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4 To do upon respect such violent outrage :
Resolve me with all modeft hasie, which way
Thou might'st deserve, or they impose, this usage,
Coming from us?

Kent. My lord, when at their home
I did commend your highness' letters to them,
Ere I was risen from the place, that shew'd
My duty kneeling, came there a reeking post,
Stew'd in his haste, half breathless, panting forth
From Gonerill his mistress, salutation;
5 Deliver'd letters, spight of intermission,
Which presently they read; on whose contents
6 They summon’d up their meiny, strait took horse;
Commanded me to follow, and attend
The leisure of their answer; gave me cold looks:
And meeting here the other messenger,
Whose welcome, I perceiv’d, had poison'd mine,
(Being the very fellow, which of late
Display'd so faucily against your highness)
Having more man than wit about me, I drew;
He rais'd the house with loud and coward cries :
Your son and daughter found this trespass worth
The shame which here it suffers.

Fool. 7 Winter’s not gone yet, if the wild geese fly

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that way.

Fathers, that wear rags,
Do make their children blind;
But fathers, that bear bags,
Shall see their children kind.

* To do upon respect such violent outrage:] To violate the public and venerable character of a meflenger from the king.

JOHNSON s Deliver'd letters, Spight of intermission,) Intermißion, for another messenger which they had then before them, to consider of; called intermission, because it came between their leisure and the steward's message. WARRURTON. 6 They fummon'd up their meiny,) Meiny, i. e. People.

Pope. ? Winter's not gone yet, &c.] If this be their behaviour, the king's troubles are not yet at an end. JOHNSON.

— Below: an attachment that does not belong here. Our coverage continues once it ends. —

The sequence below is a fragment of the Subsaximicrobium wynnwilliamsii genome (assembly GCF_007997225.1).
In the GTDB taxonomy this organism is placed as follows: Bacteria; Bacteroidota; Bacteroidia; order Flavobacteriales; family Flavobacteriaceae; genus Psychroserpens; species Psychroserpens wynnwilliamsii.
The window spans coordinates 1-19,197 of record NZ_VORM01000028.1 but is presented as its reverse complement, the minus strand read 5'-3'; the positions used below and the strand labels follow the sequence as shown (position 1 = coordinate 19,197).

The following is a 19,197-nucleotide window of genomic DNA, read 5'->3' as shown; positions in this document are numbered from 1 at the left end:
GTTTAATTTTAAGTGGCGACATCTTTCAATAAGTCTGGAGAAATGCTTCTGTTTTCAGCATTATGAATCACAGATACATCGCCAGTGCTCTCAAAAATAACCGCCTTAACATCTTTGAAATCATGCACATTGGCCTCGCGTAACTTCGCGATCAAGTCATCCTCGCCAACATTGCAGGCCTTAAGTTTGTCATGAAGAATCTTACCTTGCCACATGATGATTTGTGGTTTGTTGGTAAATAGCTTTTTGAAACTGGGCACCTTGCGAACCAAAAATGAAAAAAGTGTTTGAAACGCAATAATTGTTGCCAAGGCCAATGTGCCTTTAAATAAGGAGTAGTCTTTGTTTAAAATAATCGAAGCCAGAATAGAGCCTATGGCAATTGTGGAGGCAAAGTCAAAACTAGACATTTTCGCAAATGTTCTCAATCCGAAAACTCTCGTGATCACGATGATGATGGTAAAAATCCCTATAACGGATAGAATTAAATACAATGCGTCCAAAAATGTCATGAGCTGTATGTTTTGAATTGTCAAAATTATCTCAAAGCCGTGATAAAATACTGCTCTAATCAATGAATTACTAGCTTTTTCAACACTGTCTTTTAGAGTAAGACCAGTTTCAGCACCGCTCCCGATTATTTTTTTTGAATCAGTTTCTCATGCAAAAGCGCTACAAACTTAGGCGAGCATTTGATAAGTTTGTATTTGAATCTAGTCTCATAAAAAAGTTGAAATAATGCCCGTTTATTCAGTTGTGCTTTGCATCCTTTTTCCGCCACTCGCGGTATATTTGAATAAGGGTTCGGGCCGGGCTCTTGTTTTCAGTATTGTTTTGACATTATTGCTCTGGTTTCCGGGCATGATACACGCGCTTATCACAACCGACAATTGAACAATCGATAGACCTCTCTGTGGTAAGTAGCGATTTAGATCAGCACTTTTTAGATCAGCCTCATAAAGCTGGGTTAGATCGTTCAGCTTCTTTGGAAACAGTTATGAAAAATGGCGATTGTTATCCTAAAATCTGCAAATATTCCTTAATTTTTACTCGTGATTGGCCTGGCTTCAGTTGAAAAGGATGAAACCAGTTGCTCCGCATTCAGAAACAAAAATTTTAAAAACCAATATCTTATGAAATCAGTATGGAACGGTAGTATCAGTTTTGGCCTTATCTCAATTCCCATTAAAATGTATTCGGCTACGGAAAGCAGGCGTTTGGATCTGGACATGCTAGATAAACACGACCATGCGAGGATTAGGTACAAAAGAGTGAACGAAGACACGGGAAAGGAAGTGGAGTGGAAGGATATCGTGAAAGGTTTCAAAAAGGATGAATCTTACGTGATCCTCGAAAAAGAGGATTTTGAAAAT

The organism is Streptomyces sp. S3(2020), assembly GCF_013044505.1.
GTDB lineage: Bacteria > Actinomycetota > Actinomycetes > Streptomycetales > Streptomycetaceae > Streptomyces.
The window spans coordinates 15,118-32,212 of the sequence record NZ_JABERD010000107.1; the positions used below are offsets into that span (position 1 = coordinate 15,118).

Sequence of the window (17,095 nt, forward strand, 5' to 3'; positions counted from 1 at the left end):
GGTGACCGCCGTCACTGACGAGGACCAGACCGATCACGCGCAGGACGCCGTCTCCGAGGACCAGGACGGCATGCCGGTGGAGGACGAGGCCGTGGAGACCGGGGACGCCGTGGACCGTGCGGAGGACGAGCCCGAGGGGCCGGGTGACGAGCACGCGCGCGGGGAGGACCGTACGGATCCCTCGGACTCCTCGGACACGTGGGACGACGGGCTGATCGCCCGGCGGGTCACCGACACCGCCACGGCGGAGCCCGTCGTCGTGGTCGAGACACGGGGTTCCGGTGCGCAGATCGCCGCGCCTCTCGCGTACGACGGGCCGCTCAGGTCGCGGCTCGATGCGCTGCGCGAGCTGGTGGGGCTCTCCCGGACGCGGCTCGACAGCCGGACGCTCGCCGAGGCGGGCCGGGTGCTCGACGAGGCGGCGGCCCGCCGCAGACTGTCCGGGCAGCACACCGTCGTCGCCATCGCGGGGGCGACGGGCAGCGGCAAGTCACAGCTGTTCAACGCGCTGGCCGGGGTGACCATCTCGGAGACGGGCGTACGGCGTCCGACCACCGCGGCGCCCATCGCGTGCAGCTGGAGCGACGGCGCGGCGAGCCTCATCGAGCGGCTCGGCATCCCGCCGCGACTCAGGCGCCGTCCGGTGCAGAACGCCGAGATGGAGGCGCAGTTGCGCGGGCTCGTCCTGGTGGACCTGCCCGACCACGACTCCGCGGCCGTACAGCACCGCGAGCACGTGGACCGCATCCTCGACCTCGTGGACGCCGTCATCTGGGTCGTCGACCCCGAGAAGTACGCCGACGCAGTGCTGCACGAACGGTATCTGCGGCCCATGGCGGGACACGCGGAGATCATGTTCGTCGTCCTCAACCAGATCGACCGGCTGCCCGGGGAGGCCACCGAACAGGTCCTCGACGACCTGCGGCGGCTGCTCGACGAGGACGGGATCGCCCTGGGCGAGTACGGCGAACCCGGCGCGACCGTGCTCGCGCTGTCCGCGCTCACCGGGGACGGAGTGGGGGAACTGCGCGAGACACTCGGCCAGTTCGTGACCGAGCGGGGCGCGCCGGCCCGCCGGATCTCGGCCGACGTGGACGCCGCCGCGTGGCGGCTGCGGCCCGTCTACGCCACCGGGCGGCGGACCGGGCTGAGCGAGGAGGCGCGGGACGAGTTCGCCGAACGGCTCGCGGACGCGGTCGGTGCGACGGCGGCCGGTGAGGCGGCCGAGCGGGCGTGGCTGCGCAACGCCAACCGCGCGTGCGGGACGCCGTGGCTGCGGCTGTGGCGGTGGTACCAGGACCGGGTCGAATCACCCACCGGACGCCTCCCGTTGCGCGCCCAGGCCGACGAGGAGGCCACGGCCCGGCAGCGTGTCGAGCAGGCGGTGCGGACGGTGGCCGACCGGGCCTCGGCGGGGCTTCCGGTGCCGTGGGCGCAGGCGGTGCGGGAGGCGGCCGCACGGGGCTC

Fortune,

Fortune, that arrant whore,
Ne'er turns the key to the poor.-
But, for all this, thou shalt have as inany 8 dolours
for thy daughters, as thou canst tell in a year.
Lear. Oh, how this mother swells up toward my

heart!
Hysterice palio! Down, thou climbing sorrow,
Thy element's below! Where is this daughter ?

Kent. With the earl, Sir, here within.
Lear. Follow me not; stay here.

[Exit. Gent. Made you no more offence, but what you

speak of? Kent. None. How chance the king comes with so small a number?

Fool. An thou hadít been fet i the stocks for that question, thou hadft well deserv'd it.

Kent. Why, fool?

Fool. We'll set thee to school to an ant, to teach thee there's no labouring in the winter. 9 All that follow their noses are led by their eyes, but blind men; and there's not a nose among twenty, but can smell him that's stinking. Let go thy hold, when a great wheel runs down a hill, left it break thy neck with following it; but the great one that goes upward, let

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dolours] Quibble intended between dolours and dollars. HANMER. . All that follow their noses are led by their eyes,

but blind men ; and there's not a nose among twenty, but can smell, &c.] There is in this sentence no clear series of thought. If he that follows his nose is led or guided by his eyes, he wants no information from his nose. I persuade myfelf, but know not whether I can persuade others, that our author wrote thus:--' All men are led by their eyes, but blind men, and they follow their noses; “ and there's not a nose among twenty but can smell him that's “ finking." Here is a succellion of rcatoning. You ask, why the king has no more in his train ? why, because men who are led by their eyes see that he is ruined ; and if there were any blind among them, who, for want of eyes, followed their noses, they might by their noses discover that it was no longer fit to follow the king. Jonsson.

him

him draw thee after. · When a wise man gives thee
better counsel, give me mine again: I would have
none but knaves follow it, since a fool gives it.
That, Sir, which ferves for gain,
And follows but for form,
Will pack, when it 'gins to rain,
And leave thee in the storm.
2 But I will tarry; the fool will stay,
And let the wise man fly;
The knave turns fool, that runs away ;
The fool no knave, perdy.

Kent. Where learn’d you this, fool?
Fool. Not i the stocks, fool.

Re-enter Lear and Gloster. Lear. Deny to speak with me? They are fick?

They are weary? They have travelld hard to-night? Mere fetches; The images of revolt and flying off! Fetch me a better answer.